In my last article about boys and schools (See here: Are Schools Failing Our Boys?) you may have gotten the idea that I think all boys in our educational system are doomed. I don’t! Just because the system is stacked against them does not mean boys are automatically doomed. But it does mean parents will have to be on their guard and involved in ways you may not have expected to be involved. Here is how I think boys can thrive in our schools today.
First, let’s start at home so when your son walks through the school doors he is well prepared and ready to be resilient:
- Let your boy be a boy at home! I don’t mean let him go crazy and be rude. I mean allow him to be a boy. For more on this subject read – for younger boys – How to Raise a Gentleman, for teens – Becoming a Man, for all ages – Words of Advice for Raising a Son
- Make sure your son gets plenty of physical exercise and include the following:
- Allow both adventure and risk taking
- Mix Structured or Guided play (sports, hikes, almost anything where the parent is standing close by) and Unstructured or Free play (not guided or directed by any play rules – except of course good behavior rules.)
- Keep in mind that for some children organized sports produces stress and are not as good for your child’s “down time” as is good old fashioned play. So be wise as to how many organized sports and other organized activities you allow your son to be involved in.
- Spend at least 2 hours each week outside. Four to 6 hours is better.
- Limit screen time to 30 minutes per day until 6th grade and then tie screen time directly – minute for a minute – to reading, not to exceed 1 hour per day. (May link with play time on weekends, but I would limit to two hours of screen time per weekend day.)
For more on physical exercise check out some of the other articles on allboy.life.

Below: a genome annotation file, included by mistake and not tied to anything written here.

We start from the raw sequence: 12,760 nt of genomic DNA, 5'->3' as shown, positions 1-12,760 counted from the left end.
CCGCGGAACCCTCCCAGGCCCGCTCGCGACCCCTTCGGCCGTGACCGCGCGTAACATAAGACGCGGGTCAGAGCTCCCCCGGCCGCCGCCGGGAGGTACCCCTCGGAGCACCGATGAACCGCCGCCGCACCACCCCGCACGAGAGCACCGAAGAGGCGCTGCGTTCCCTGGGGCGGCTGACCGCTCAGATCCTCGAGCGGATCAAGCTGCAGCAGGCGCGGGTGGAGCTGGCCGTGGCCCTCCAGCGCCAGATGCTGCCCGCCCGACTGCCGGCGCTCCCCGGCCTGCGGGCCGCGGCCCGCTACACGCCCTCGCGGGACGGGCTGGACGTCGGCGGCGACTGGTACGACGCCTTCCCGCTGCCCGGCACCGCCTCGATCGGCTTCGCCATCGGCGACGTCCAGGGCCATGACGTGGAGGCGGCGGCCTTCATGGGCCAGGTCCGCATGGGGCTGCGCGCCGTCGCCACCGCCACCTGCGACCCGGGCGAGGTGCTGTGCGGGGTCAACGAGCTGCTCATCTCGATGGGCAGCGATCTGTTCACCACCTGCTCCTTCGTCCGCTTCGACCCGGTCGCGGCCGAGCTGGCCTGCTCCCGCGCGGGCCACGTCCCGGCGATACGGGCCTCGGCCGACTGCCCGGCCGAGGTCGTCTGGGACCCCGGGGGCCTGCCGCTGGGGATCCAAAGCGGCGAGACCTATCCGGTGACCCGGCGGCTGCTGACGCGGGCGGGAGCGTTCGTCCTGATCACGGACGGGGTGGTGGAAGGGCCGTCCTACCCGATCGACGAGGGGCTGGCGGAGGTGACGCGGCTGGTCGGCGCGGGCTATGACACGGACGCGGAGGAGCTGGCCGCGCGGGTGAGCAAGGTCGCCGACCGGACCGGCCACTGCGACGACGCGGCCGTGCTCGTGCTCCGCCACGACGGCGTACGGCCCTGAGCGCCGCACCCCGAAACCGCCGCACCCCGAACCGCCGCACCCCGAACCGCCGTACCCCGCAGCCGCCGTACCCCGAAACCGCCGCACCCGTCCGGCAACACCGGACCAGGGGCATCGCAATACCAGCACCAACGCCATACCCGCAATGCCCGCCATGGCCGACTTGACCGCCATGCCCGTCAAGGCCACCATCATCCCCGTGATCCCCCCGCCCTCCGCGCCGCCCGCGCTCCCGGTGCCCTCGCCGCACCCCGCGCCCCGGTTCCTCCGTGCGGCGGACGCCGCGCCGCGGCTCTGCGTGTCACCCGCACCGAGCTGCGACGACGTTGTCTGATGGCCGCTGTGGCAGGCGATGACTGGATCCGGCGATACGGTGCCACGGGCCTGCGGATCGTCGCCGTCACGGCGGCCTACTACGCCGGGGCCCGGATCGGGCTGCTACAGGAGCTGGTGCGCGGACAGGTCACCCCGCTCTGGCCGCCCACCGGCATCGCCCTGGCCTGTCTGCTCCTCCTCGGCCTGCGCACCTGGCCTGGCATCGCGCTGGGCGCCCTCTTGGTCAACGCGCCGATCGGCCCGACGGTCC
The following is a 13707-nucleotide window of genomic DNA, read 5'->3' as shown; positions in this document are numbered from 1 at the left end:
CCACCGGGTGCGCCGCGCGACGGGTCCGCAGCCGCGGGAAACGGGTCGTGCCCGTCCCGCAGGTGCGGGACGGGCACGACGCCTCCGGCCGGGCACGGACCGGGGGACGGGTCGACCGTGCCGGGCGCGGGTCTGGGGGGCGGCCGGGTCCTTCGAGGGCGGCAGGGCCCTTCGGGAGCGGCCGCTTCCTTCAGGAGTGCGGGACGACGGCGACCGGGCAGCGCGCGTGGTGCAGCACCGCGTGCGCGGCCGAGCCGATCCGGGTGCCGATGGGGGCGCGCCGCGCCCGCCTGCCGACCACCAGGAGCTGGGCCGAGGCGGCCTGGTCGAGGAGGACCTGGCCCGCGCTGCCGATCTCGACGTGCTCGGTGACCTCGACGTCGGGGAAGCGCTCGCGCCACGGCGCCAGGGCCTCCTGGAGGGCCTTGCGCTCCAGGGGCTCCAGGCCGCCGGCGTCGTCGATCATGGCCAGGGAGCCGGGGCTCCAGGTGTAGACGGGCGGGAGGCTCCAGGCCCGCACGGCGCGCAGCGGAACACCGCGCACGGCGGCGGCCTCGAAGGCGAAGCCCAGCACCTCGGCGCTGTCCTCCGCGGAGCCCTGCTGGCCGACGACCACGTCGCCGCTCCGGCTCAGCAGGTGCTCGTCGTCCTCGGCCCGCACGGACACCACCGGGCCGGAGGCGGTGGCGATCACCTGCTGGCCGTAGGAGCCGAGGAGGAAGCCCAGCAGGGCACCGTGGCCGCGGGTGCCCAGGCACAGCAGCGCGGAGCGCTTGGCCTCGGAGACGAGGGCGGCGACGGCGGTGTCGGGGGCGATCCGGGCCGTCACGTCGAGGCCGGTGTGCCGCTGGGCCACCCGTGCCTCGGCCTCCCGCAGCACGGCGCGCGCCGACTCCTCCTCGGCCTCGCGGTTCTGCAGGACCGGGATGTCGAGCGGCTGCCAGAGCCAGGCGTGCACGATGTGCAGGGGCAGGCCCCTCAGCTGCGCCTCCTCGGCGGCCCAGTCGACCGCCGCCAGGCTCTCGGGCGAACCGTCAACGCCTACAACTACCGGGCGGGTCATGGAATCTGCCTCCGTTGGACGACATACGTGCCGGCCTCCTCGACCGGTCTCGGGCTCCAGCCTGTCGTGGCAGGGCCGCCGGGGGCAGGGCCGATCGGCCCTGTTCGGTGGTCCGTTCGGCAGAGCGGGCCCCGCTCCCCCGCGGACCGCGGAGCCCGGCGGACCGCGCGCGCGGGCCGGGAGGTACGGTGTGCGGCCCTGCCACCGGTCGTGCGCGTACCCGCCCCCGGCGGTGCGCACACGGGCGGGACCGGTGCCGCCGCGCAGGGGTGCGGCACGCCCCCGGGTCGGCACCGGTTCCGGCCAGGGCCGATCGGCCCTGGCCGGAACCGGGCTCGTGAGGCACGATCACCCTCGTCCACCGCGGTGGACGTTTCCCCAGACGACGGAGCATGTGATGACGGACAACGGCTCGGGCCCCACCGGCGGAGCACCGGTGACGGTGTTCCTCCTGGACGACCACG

- Help your son set good routines and get plenty of sleep. For issues with sleep read – http://wp.me/p5AeuU-qX ,
- Make sure your son eats well. This cannot be underestimated. Some diets make children agitated and less likely to listen. Do some research and feed your son well.
- Always be respectful of your teachers and school, even when your child is not listening.
- Set stories and vocabulary as a priority. Read to your son. As you learn his interests, read longer and longer books together. This is the single greatest predictor of good readers so do not neglect this.
- Make sure Dad understands that teaching his son to be a man is his responsibility. As a family you will have less and less support from outside the home as typical “male” role has been demonized or ignored. There is some wonderful material available to help with what should be taught. Check out: http://colossians2.com/1505/are-you-preparing-your-son/, http://colossians2.com/885/becoming-a-man/, http://colossians2.com/808/dads-avoid-common-mistakes/, http://allboy.life/7/recapturing-boyhood/
- Make sure you are hugging, wrestling and allowing your son to get deep tissue pressure at home. This will help him be “calm” in school.
What to do at School
- Understand that there will be some challenges, but don’t become antagonistic. You want to put the fire out, not fan it. So go into school with a good attitude. Ask to work with your child’s teacher and school in letting them know your concerns and the thoughts you have to help your son. Be appreciative for any meetings and concerns that are shown.
- Be involved with your son’s school as much as possible.
- If you are sending your son to pre-school think twice about a highly academic setting. I have yet to see a study that shows any lasting difference from a preschool past third grade. So choose a preschool that allows boys to move.
- Make sure your son’s early childhood educational setting is boy friendly.
- As your child enters elementary school allow for “down time” and loads of movement right after school. Avoid afternoon clubs that have your child sitting or still.
- Most teachers want to help, so make sure you thank teachers for all recess time, movement time and accommodations they are willing to make for your son.
- Respectfully ask if your son can stand to do “desk work.” After instruction and guided practice, teachers will often give students work that they do on their own. This is the time you should ask if your son can stand to do his work.